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Bees of Winter

1/6/2014 11:10:00 AM

Tags: beekeeping, Betty Taylor, Tennessee, Persimmon Ridge Honey Farm

It’s early January in middle Tennessee. My hives stand silent against the still winter cold. A warm ear against a frosty hive brings the reassuring hum of all those shivering bees, keeping one another warm. If I don’t hear them, a couple of raps on the hive will bring the hum to a momentary, more audible crescendo.

Because I am dedicated to keeping bees sustainably and without chemicals and to building survivor stock - strong healthy, disease-free bees that can forage efficiently - my work is done for the season. The survival of the bees now depends on whether I’ve left them enough of their own nutritious honey in the fall, whether the cluster is big enough to keep them warm, whether breaks in the weather come often enough for cleansing and water-gathering flights, and depends on the condition of the queen. For now the bees are safe from further contamination by agricultural chemicals, but I suspect these chemicals still play a role in the health and longevity of my queens.

In winter as well as other times of the year, the queen comes first. Inside the hive, the worker bees surround her and keep her fed as they move from the outside of the cluster to the inside and back again, regulating their own warmth along with hers. The queen is not laying now, but in only a few weeks, elm, cedar, and henbit pollen (see photo of bee on hen bit) will be available to feed to her larvae, and she will begin anew. (To augment your own observations of what pollens are available and when in your area, go to www.pollen.com and key in your zip code.)

bee and henbit6.JPG

Although summer worker bees only live about 6 weeks, the bees of winter live several months, making up for this lull in egg laying. Often called “fat bees,” winter bees even have a different composition from that of summer bees thanks to changes in the protein vitellogenin.

On warmer winter days, I’ve seen a lot of activity at the hive entrances and I’m encouraged. The books say the bees will break cluster to do their winter chores when the outside air is about 50 degrees. My bees haven’t read the books, and I’ve often seen them out on sunny, windless days when the thermometer reads much colder. The bees clean house on these days. They drag out their dead, take cleansing flights to relieve themselves of fecal matter, look through the sawdust piles where I’ve been cutting wood (for what I’m not sure? resin for propolis? minerals?), and gather water.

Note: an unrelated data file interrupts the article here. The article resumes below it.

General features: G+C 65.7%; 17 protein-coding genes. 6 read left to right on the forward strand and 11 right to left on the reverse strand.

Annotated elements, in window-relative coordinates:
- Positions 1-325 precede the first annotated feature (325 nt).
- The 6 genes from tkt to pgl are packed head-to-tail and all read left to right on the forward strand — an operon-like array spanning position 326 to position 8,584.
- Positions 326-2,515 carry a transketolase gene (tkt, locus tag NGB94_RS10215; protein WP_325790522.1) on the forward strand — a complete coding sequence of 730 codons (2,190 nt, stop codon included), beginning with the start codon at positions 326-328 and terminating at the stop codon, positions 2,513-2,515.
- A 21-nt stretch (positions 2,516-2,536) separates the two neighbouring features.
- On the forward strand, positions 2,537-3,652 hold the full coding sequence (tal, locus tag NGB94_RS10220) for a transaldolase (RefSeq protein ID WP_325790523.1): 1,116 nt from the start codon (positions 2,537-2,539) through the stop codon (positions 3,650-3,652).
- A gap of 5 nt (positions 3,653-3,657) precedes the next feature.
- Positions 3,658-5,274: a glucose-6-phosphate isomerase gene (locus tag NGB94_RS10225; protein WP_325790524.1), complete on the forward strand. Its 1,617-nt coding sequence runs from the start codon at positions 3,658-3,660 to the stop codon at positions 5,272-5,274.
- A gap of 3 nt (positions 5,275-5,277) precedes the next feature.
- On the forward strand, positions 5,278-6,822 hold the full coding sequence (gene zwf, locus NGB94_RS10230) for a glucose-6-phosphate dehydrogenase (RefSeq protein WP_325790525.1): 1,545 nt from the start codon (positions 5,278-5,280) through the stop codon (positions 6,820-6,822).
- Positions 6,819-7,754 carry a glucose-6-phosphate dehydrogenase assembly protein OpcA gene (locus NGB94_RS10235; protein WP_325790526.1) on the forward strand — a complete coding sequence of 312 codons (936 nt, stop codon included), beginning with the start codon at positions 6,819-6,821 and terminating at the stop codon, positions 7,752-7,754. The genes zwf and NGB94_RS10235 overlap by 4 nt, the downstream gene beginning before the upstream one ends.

Although water requirements are lower in the winter, bees need water to mix with and thin out their honey stores before eating them or feeding them to their larvae. A lot of condensation can build up inside a hive in the winter time, especially if poorly ventilated, and I imagine they use this water. I’ve also seen them out collecting water drops from blades of grass and other plants on warm winter days.

If the hives were well provisioned above the brood nest in the fall, the bees will move up closer to the stores as the winter progress and will use warm days to move honey closer to the cluster. If it’s too cold for too long and the food is too far away, the bees can starve despite honey still being present in the hive. Taking your losses in the fall by combining weak hives and culling poorly performing queens make bigger clusters, allow more efficient warming, and increase survival overall. The bees use propolis to glue their hives shut for more winter protection. I won’t break their protection to try to feed them in cold weather, so my being judicious in honey harvesting is critical to their winter survival.

Today it’s very cold. The bees are clustered up, conserving energy, and eating less of their honey stores. For now, I’ll go inside and do the same--sit by the fire, conserve energy, and dream of spring.

For more information on preparing your hives for fall and about what bees do in the winter, see archived posts at PersimmonRidgeHoneyFarm.com.



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